Virtually social: How these extroverts stay energized while working from home
Have you found adjusting to social distancing and the "new normal" hard? It has been especially difficult for the extroverted types—those who get their energy from being around people—who now find themselves in a virtual-only environment. If you find yourself missing the in-person connection that helped you power through the day, you’ll be interested to hear from these associates on how they’re staying true to themselves and getting their fill of social time, from the confines of their own homes.
Understand how you feel most energized
Katie is the bright and bubbly leader of our Talent Marketing and Communications team. She can always be counted on for a smile, a laugh or a well-timed motivational exclamation to get you through any dip in your day. Being away from the team has been hard as she gets energy from the in-person interactions she has with the team in the office. Her tip for those who also miss seeing other people? “Understand where you get your energy….and when you’re most energized.”
If you thrive on being able to get up and move around throughout the day, you should consider building walking meetings into your day. If you have a mobile phone and are able to participate without the computer in front of you, dial into your meeting and take a walk around the house, yard or even the block. If you can’t walk during a meeting, Katie has also found that building time into her schedule for a mid-day walk has helped her manage her energy and refocus.
The most restorative habit she's picked up, however, is to be open and honest about her feelings, struggles and the wins she’s experienced throughout the day. Even though you can’t have the same routine conversations you’re used to having in person, you can still make time for them throughout the day. Whether it’s a side conversation with someone before a meeting, a scheduled coffee break with a coworker or a virtual hang out with friends after work hours, sharing an honest moment about how the day is going really helps keep those connections alive.
Keep your day moving with a variety of tasks
Like Brooke, some of you are “used to going 100 miles per hour every single day,” so this much down time can be difficult. She has found that setting boundaries and blocks of time helps to create the illusion you're still “moving” 100 miles per hour. If you are able to break up the day into chunks of time, it forces you to get each task accomplished in a set time block and then you have to move on to the next thing. Brooke has found success in scheduling her work time in blocks, so she is still able to spend time with her kids, playing games and doing homework or to complete a workout. Scheduling time to virtually connect with friends or spend solo time with your spouse is another way to have a meaningful connection while keeping the day moving. Shifting from thing to thing can satisfy the need to keep going like she would on a normal day.
Brooke also shared a tip that she’s found very useful, though it may sound wrong at first. She shares that it’s been beneficial to unplug and recharge from social media and electronics. Brooke explains, “Taking a break from the things you feel most connected to sounds counterintuitive to an extrovert, but taking that mental break actually recharges the dopamine in your brain and makes you more productive.” With all the virtual activity these days, it can be more enriching to take a moment and reset so you’ll appreciate and enjoy that virtual connection more when you come back.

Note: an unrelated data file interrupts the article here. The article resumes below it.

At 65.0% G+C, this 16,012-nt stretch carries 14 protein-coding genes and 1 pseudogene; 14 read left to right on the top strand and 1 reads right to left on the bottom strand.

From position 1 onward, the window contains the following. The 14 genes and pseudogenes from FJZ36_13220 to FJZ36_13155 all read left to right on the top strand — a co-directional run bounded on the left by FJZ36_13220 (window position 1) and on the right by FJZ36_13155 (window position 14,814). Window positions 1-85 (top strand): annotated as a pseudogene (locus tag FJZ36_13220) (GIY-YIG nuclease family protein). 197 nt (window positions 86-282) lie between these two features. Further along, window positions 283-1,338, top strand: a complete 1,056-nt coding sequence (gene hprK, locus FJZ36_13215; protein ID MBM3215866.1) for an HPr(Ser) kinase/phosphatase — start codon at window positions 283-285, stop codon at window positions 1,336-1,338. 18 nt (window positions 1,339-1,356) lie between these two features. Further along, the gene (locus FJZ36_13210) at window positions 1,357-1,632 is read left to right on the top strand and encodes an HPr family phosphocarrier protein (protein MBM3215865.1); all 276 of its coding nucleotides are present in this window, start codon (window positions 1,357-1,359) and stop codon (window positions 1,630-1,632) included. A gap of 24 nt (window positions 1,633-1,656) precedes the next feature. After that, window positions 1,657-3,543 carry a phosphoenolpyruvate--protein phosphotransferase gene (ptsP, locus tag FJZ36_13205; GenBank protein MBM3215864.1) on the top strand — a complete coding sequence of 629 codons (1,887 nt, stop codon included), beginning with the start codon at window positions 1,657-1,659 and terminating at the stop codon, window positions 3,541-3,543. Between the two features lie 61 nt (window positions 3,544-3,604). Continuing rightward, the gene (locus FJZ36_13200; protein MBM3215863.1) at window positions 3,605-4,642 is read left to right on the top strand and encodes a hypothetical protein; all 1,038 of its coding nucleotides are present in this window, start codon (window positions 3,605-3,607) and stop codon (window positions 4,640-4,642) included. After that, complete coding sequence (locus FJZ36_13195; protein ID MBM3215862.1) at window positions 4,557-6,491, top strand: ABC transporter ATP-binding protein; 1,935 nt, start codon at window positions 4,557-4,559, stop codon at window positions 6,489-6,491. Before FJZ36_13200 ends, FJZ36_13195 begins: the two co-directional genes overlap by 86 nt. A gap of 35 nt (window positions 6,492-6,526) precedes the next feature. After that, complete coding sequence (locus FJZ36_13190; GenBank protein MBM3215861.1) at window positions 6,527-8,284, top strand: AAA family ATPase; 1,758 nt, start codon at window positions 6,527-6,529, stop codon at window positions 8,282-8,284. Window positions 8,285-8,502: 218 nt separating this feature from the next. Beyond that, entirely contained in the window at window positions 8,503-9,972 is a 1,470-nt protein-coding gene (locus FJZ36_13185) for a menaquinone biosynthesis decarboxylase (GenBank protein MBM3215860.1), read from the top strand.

Rely on the resources (and people!) you have close by
Lydia, like others, has found her own unique ways to gain social satisfaction in the solitude of staying at home. Though she much prefers being out and about and rarely spent a Saturday at home prior to this season of life, she’s found ways to keep her social life active, even if her social circle is much smaller. “I’ve really begun to rely heavily on the companionship of my dog these days,” she explained. With Fenway the beagle by her side, Lydia has found that their morning and evening strolls around the neighborhood (while maintaining a safe distance from any others they may encounter) are a small way she can retain some of her normal routine.
She explains, “walking the dog is something I’ve always done and I have really come to appreciate and value that ordinary part of my routine that I’m still able to do.” If you don’t have a pet at home, Lydia suggests making plans with a spouse or roommate to have a special movie screening on the couch with snacks, plan a picnic on the porch, or even have a board game night. In the hurry of everyday life, we don’t often have time for these types of activities so you can make some really special memories and pass the time in a fun way if you use a little creativity.
Another hobby Lydia has revived in the past few weeks is letter writing. As an extrovert, she loves having the chance to connect with others and found that video chats weren’t fulfilling her needs as she had hoped. However, picking up a pen and writing about her day felt like a much closer connection. Upon receiving a letter from her sister, Lydia reflected “although I can’t spend time with her in person, seeing her handwriting and hearing about how she and my other siblings are spending their days feels like we are connected in a unique way. It’s a tangible connection that I can cherish long after our lives go back to the way they were.”
Staying connected to each other and feeding our need for human interaction and companionship can be a challenge during this time, but as these people have shared, there are ways to make it happen. Consider some of the ways you feel most energized and how you prefer to stay connected and try to work those moments into your day, you might be surprised about the positive impacts.
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